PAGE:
Leonard Baskin once said ‘The life of the dead is placed in the memory of the living’, and what better way to immortalise the deceased than in a painting.
Death has always been a prevalent theme in the art world. This is the case across all of history and every culture. Art expresses the weightiest aspects of life: love, hate, good and evil and of course life and death. The representation of death can be symbolic or literal from being celebratory to tragic, cautionary to a historical depiction of great battle. In ancient Egyptian times burial artefacts depicted death and the afterlife, in ancient Greece artists rejected the finality of death in their work.
In Christianity the image of death was a constant theme. The Dia de los Muertos (Day of the Dead) festivals in Mexico employ the symbol of the skull as an affirmation of life. Clay moulded sugar skulls are painted with the names of the dead and they are placed on their headstones to encourage them to appear.
Death also remains a principal theme in the contemporary art world a good example of this being Damien Hirst’s The Physical Impossibility of Death in the Mind of Someone Living. An installation by Candy Chang: Before I Die, was created on the side of an abandoned house in New Orleans. Chang painted chalkboard paint on a wall and wrote the words “Before I die I want to….” and left the rest up to passers-by. The response was incredible and many people interacted with the piece. Before I Die walls have since sprung up around the world. Older work such as Hans Memling’s painting Triptych of Earthly Vanity and Divine Salvation and the Lamentation of Christ by Andrea Mantegna have religious undertones that are not as predominant in more contemporary pieces.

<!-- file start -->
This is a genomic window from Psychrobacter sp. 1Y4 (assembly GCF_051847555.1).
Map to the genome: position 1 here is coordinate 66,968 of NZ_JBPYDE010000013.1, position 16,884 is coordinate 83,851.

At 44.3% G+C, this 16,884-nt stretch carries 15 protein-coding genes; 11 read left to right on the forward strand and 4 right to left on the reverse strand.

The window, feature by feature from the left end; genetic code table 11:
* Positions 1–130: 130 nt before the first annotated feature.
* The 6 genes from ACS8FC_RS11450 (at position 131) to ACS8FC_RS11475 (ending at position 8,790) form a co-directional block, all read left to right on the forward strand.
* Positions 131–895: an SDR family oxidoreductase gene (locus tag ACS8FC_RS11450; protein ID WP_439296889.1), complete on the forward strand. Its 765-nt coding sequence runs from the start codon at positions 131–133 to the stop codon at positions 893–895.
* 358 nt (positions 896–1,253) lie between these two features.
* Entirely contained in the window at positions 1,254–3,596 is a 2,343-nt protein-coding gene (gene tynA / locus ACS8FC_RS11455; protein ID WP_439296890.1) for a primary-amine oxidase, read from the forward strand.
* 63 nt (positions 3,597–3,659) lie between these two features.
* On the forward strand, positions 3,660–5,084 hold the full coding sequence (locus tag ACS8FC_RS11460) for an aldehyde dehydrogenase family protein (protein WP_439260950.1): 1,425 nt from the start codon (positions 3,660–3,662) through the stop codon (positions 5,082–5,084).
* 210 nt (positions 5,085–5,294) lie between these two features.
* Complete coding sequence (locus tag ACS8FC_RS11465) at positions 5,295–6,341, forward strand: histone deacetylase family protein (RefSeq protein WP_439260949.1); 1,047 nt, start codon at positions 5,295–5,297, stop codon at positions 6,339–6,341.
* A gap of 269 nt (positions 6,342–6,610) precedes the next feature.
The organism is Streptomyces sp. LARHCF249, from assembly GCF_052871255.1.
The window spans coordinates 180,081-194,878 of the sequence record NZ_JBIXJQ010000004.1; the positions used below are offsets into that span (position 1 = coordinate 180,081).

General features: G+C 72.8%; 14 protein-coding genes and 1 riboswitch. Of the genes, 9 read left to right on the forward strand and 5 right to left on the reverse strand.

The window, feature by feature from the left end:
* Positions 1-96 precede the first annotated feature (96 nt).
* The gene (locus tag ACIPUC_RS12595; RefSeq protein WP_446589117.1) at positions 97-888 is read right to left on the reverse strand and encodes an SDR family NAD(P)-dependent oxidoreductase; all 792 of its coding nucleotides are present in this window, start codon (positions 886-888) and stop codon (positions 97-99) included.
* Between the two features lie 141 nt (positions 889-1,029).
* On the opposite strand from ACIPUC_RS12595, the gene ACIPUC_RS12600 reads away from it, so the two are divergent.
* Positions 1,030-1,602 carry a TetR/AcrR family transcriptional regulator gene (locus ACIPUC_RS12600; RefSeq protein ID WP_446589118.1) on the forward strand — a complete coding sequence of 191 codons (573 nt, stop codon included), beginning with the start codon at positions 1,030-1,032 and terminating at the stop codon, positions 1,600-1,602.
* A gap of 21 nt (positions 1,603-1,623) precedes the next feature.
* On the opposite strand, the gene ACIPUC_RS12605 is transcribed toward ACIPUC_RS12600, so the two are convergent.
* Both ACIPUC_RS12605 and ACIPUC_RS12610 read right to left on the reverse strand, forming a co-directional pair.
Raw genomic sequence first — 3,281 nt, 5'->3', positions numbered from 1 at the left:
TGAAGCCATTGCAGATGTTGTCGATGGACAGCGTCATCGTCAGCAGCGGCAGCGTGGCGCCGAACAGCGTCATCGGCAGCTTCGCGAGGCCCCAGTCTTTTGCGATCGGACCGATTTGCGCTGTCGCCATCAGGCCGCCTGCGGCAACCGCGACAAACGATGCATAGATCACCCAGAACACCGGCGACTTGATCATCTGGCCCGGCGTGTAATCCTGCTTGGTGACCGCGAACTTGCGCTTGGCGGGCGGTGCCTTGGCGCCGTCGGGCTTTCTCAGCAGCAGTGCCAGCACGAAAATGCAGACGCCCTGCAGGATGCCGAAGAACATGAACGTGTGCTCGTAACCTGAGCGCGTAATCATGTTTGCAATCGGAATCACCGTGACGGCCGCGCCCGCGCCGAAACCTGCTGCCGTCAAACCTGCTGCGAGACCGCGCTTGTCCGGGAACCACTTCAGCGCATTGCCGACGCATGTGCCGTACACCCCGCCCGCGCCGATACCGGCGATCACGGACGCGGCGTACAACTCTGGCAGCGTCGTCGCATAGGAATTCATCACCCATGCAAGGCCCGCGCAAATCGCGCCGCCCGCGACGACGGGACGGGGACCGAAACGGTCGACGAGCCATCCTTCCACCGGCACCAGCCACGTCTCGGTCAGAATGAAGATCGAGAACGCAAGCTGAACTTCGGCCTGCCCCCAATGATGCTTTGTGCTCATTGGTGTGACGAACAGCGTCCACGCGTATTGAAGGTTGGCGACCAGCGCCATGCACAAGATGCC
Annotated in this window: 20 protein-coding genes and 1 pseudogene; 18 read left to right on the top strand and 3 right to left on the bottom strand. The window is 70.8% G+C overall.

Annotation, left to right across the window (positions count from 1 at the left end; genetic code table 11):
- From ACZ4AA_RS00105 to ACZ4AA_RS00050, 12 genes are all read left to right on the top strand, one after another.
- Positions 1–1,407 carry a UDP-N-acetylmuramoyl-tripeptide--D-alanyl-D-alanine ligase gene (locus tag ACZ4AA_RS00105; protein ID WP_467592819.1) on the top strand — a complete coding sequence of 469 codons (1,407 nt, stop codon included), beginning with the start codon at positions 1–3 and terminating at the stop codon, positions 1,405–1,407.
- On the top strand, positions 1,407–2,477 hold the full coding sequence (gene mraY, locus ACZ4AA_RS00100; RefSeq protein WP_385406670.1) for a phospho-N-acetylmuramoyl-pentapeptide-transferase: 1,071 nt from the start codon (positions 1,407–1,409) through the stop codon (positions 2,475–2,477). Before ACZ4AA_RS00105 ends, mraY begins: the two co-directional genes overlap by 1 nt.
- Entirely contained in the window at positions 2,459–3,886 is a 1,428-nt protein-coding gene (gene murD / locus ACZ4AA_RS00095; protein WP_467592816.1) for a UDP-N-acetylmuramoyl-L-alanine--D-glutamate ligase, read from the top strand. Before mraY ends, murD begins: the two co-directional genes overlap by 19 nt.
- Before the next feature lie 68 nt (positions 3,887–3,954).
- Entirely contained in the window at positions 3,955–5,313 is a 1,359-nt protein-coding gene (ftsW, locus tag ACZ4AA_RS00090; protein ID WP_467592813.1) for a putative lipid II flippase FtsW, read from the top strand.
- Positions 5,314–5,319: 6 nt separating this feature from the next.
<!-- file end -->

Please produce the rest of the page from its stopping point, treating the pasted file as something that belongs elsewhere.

Saturn Devouring His Son by Francisco de Goya not only depicts the Greek legend in which children are killed and eaten, it has been suggested that Goya’s vision of the Saturn was inspired by his own loss after the death of several of his children. Artwork provides not only personal, emotional context but historical. Such as in the 14th Century after the Black Death, plague art became popular and artwork took on a dark and desperate narrative, reflecting the suffering that was endured.
Peter Paul Rubens’ painting Massacre of the Innocents interprets Herod’s despicable order to kill every young male in Bethlehem, (Gospel of Matthew). It shows men tearing children away from their mothers and then murdering them. Bruegel’s The Triumph of Death it shows the horrors of an army of the dead attacking both the poor and rich indiscriminately, as death spares no one. Andy Warhol’s disturbing piece Big Electric Chair, was painted from a photograph and is an ominous sight to behold, since it portrays a once in use execution chamber. Warhol also painted other disturbing ‘realities’ confronting death and our own mortality, using police photos of suicides and car crash fatalities as inspiration.
Since death is something everyone will eventually experience it’s a common topic of fascination and fear, so for creatives it’s a treasure-trove. Some representations and traditions are more culturally specific but essentially depictions of death are universal, whether they are tackling grief, aging or commemorating lost loved ones.